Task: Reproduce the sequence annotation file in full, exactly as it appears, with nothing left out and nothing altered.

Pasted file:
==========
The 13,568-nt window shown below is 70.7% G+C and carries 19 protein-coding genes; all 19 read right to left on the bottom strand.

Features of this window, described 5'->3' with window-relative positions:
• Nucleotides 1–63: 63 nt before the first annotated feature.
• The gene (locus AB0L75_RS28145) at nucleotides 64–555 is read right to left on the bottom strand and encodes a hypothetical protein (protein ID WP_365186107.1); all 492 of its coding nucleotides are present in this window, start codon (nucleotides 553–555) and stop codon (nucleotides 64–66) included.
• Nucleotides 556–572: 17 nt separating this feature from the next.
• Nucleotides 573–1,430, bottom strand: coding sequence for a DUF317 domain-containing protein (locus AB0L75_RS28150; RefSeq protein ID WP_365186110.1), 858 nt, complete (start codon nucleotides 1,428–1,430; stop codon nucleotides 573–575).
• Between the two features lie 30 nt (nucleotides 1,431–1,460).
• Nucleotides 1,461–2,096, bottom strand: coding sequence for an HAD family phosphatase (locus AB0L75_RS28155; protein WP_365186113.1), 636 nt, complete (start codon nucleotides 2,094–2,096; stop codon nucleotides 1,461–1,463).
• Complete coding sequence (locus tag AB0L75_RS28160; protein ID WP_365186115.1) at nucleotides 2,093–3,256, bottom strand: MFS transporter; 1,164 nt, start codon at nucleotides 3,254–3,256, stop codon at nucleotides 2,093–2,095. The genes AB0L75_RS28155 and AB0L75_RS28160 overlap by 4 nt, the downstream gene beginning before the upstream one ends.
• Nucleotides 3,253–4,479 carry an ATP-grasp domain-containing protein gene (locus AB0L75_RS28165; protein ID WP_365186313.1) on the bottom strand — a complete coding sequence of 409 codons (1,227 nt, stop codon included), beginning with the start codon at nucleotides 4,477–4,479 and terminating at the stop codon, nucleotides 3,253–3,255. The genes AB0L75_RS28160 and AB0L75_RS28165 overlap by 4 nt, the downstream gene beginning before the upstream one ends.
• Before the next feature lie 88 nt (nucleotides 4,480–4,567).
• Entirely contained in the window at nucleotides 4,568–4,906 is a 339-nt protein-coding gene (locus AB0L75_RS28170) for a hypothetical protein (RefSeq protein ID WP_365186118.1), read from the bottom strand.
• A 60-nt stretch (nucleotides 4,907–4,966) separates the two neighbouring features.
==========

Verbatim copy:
The 13,568-nt window shown below is 70.7% G+C and carries 19 protein-coding genes; all 19 read right to left on the bottom strand.

Features of this window, described 5'->3' with window-relative positions:
• Nucleotides 1–63: 63 nt before the first annotated feature.
• The gene (locus AB0L75_RS28145) at nucleotides 64–555 is read right to left on the bottom strand and encodes a hypothetical protein (protein ID WP_365186107.1); all 492 of its coding nucleotides are present in this window, start codon (nucleotides 553–555) and stop codon (nucleotides 64–66) included.
• Nucleotides 556–572: 17 nt separating this feature from the next.
• Nucleotides 573–1,430, bottom strand: coding sequence for a DUF317 domain-containing protein (locus AB0L75_RS28150; RefSeq protein ID WP_365186110.1), 858 nt, complete (start codon nucleotides 1,428–1,430; stop codon nucleotides 573–575).
• Between the two features lie 30 nt (nucleotides 1,431–1,460).
• Nucleotides 1,461–2,096, bottom strand: coding sequence for an HAD family phosphatase (locus AB0L75_RS28155; protein WP_365186113.1), 636 nt, complete (start codon nucleotides 2,094–2,096; stop codon nucleotides 1,461–1,463).
• Complete coding sequence (locus tag AB0L75_RS28160; protein ID WP_365186115.1) at nucleotides 2,093–3,256, bottom strand: MFS transporter; 1,164 nt, start codon at nucleotides 3,254–3,256, stop codon at nucleotides 2,093–2,095. The genes AB0L75_RS28155 and AB0L75_RS28160 overlap by 4 nt, the downstream gene beginning before the upstream one ends.
• Nucleotides 3,253–4,479 carry an ATP-grasp domain-containing protein gene (locus AB0L75_RS28165; protein ID WP_365186313.1) on the bottom strand — a complete coding sequence of 409 codons (1,227 nt, stop codon included), beginning with the start codon at nucleotides 4,477–4,479 and terminating at the stop codon, nucleotides 3,253–3,255. The genes AB0L75_RS28160 and AB0L75_RS28165 overlap by 4 nt, the downstream gene beginning before the upstream one ends.
• Before the next feature lie 88 nt (nucleotides 4,480–4,567).
• Entirely contained in the window at nucleotides 4,568–4,906 is a 339-nt protein-coding gene (locus AB0L75_RS28170) for a hypothetical protein (RefSeq protein ID WP_365186118.1), read from the bottom strand.
• A 60-nt stretch (nucleotides 4,907–4,966) separates the two neighbouring features.